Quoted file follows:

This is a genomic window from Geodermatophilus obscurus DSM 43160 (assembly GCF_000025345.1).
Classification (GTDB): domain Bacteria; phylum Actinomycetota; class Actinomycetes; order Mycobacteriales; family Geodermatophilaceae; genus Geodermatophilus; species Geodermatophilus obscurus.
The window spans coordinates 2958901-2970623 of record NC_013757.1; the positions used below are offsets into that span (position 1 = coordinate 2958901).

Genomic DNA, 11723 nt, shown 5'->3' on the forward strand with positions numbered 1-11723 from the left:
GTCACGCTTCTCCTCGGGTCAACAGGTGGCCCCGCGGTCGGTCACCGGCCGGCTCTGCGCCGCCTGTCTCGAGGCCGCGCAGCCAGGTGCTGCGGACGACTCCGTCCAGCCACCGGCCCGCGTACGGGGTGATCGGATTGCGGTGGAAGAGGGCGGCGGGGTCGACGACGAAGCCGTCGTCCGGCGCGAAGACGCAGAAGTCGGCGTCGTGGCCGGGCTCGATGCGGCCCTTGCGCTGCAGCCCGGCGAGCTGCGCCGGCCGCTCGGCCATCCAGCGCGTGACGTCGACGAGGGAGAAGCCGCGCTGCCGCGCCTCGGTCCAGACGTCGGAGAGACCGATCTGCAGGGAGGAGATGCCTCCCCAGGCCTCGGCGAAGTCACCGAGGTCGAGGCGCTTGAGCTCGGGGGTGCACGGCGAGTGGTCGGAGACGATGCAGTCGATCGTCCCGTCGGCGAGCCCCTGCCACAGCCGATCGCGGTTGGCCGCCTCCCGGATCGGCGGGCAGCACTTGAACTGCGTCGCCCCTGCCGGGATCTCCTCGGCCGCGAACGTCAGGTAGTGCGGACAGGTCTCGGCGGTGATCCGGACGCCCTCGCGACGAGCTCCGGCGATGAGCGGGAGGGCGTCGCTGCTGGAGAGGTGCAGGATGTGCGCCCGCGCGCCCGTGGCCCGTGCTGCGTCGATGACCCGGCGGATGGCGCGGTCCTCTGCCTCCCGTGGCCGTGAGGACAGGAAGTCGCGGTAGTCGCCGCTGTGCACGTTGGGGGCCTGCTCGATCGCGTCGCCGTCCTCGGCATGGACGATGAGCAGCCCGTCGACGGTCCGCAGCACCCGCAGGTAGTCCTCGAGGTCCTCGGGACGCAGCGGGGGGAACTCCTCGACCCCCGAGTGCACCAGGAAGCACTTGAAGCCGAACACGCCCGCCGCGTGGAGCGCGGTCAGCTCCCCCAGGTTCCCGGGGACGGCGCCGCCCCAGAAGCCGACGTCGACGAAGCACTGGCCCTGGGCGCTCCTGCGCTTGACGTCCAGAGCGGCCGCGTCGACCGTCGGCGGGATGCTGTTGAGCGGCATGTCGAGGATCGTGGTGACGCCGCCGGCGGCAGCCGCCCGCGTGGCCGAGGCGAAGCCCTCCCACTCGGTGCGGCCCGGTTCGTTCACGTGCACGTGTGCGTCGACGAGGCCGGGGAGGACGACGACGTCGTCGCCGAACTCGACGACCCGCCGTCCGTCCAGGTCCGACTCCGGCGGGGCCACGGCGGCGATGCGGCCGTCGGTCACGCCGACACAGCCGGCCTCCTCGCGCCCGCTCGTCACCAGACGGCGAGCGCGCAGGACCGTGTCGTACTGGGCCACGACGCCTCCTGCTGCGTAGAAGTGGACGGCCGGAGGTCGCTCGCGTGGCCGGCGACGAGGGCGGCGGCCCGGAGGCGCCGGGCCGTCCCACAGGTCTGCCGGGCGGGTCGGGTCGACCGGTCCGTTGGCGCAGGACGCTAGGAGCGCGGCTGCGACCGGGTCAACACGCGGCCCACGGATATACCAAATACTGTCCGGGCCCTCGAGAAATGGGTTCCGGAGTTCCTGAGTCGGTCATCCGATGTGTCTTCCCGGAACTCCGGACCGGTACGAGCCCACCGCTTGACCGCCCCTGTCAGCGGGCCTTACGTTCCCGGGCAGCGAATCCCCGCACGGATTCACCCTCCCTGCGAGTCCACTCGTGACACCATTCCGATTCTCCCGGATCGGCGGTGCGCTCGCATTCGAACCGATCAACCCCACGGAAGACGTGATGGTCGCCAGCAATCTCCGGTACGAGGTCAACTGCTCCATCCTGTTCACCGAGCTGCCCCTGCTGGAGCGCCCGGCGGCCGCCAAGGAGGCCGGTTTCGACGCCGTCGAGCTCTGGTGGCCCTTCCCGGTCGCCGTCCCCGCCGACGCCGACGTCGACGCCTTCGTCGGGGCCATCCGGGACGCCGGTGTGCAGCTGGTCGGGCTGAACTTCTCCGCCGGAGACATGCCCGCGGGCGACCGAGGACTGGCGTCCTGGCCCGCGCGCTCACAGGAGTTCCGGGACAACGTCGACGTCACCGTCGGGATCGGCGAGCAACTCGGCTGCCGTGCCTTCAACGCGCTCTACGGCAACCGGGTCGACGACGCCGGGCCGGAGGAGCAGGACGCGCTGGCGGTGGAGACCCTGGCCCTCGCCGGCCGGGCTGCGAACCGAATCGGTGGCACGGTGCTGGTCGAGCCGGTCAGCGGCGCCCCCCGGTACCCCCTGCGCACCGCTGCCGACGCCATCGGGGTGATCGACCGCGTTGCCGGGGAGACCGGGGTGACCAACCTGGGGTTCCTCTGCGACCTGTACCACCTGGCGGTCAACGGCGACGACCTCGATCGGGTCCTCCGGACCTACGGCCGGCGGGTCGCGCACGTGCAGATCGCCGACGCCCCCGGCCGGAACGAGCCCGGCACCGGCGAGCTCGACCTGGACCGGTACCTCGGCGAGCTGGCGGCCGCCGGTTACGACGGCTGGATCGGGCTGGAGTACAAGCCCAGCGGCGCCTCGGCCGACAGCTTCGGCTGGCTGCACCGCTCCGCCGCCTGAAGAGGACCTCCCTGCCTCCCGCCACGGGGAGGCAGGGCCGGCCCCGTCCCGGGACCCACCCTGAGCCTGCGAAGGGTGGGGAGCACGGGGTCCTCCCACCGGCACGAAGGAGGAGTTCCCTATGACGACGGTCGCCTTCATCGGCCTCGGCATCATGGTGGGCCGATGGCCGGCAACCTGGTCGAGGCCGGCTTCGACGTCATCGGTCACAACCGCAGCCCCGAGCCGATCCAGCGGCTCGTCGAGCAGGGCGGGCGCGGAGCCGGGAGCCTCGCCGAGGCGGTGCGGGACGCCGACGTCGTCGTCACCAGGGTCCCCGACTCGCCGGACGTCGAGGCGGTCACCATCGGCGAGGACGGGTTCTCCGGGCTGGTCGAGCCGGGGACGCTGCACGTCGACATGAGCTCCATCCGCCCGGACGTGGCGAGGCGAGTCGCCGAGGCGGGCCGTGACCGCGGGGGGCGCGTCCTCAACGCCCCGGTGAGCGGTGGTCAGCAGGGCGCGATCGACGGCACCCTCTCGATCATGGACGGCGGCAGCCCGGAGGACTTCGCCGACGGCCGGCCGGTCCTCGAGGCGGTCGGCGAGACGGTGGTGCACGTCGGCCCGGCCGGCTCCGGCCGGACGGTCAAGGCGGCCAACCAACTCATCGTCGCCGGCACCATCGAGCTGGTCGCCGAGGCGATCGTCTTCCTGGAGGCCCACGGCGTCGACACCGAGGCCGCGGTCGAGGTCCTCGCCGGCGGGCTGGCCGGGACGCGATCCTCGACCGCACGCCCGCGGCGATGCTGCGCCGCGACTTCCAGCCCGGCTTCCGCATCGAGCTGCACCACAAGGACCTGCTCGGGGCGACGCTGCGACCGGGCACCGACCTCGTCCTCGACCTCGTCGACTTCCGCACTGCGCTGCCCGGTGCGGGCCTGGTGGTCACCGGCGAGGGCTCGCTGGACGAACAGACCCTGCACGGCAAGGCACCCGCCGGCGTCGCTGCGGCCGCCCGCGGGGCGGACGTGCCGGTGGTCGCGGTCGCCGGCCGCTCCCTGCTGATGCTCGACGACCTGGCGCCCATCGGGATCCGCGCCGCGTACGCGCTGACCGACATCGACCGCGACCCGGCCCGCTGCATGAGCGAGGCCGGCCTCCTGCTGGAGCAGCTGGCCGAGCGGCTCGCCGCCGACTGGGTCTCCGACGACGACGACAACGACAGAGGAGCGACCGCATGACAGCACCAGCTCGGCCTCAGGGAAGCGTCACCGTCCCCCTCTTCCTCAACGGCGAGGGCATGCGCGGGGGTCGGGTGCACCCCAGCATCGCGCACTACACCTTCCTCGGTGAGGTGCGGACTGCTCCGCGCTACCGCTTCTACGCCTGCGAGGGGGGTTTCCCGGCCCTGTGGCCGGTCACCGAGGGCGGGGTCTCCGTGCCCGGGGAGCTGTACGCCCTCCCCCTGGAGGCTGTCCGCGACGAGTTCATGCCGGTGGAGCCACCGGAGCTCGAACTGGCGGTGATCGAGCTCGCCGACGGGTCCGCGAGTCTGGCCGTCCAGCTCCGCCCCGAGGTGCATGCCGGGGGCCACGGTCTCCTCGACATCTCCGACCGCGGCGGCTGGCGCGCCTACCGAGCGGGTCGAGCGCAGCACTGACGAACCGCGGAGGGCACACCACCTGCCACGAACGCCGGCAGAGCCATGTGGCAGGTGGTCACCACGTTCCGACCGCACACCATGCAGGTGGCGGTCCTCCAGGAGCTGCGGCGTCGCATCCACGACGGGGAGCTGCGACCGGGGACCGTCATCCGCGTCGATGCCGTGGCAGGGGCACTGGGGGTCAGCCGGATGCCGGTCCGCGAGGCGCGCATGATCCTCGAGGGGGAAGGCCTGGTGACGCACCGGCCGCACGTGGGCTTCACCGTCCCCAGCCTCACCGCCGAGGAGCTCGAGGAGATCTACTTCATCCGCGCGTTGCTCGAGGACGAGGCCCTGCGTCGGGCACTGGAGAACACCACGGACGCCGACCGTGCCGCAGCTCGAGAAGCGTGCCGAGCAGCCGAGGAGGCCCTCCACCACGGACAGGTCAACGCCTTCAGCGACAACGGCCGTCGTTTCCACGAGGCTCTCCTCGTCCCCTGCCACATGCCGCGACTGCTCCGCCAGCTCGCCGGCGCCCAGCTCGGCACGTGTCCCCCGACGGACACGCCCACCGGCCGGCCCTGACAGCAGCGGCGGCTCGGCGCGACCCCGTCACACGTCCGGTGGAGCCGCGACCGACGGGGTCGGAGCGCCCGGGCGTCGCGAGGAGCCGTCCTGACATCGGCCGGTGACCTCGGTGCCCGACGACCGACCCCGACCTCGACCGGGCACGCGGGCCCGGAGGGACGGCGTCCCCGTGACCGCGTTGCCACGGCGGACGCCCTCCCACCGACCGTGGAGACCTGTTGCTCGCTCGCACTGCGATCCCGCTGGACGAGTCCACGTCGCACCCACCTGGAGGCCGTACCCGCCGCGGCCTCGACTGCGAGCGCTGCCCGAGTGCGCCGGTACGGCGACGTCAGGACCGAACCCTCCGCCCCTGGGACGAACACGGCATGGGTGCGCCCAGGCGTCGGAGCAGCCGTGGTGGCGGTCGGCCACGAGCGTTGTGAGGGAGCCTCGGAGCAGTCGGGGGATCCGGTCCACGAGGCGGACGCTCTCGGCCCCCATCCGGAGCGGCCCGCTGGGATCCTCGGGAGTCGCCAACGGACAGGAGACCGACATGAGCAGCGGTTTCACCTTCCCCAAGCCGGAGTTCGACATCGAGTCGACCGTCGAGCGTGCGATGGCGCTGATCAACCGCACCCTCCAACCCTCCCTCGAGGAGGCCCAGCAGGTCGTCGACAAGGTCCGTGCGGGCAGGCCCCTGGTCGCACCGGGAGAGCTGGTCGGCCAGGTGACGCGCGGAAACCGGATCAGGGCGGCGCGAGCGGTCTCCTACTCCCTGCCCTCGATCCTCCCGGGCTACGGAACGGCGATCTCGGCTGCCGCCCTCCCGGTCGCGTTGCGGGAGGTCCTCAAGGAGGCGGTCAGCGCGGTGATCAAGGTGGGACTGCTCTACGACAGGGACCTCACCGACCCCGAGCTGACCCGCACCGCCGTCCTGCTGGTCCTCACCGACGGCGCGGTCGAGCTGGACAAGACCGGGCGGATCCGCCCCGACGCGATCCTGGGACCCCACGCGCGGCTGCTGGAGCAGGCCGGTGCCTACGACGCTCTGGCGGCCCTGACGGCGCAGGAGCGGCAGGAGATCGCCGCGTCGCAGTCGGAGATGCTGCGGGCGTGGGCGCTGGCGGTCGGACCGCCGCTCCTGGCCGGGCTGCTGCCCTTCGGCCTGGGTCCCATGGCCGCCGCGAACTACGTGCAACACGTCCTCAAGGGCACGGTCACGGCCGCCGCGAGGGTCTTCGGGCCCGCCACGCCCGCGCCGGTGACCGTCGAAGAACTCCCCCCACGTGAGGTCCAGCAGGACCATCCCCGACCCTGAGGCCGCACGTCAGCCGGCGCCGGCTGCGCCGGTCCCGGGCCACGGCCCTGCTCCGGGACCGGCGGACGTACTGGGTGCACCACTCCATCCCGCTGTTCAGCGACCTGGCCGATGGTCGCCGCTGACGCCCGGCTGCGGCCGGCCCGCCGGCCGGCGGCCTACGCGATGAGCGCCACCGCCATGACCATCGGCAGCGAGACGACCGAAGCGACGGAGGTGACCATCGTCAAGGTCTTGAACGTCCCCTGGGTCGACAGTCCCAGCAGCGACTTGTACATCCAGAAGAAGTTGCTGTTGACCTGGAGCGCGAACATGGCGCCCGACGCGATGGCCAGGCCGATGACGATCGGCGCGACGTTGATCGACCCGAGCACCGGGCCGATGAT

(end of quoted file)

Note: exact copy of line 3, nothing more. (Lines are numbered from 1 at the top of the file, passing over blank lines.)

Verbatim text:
The window spans coordinates 2958901-2970623 of record NC_013757.1; the positions used below are offsets into that span (position 1 = coordinate 2958901).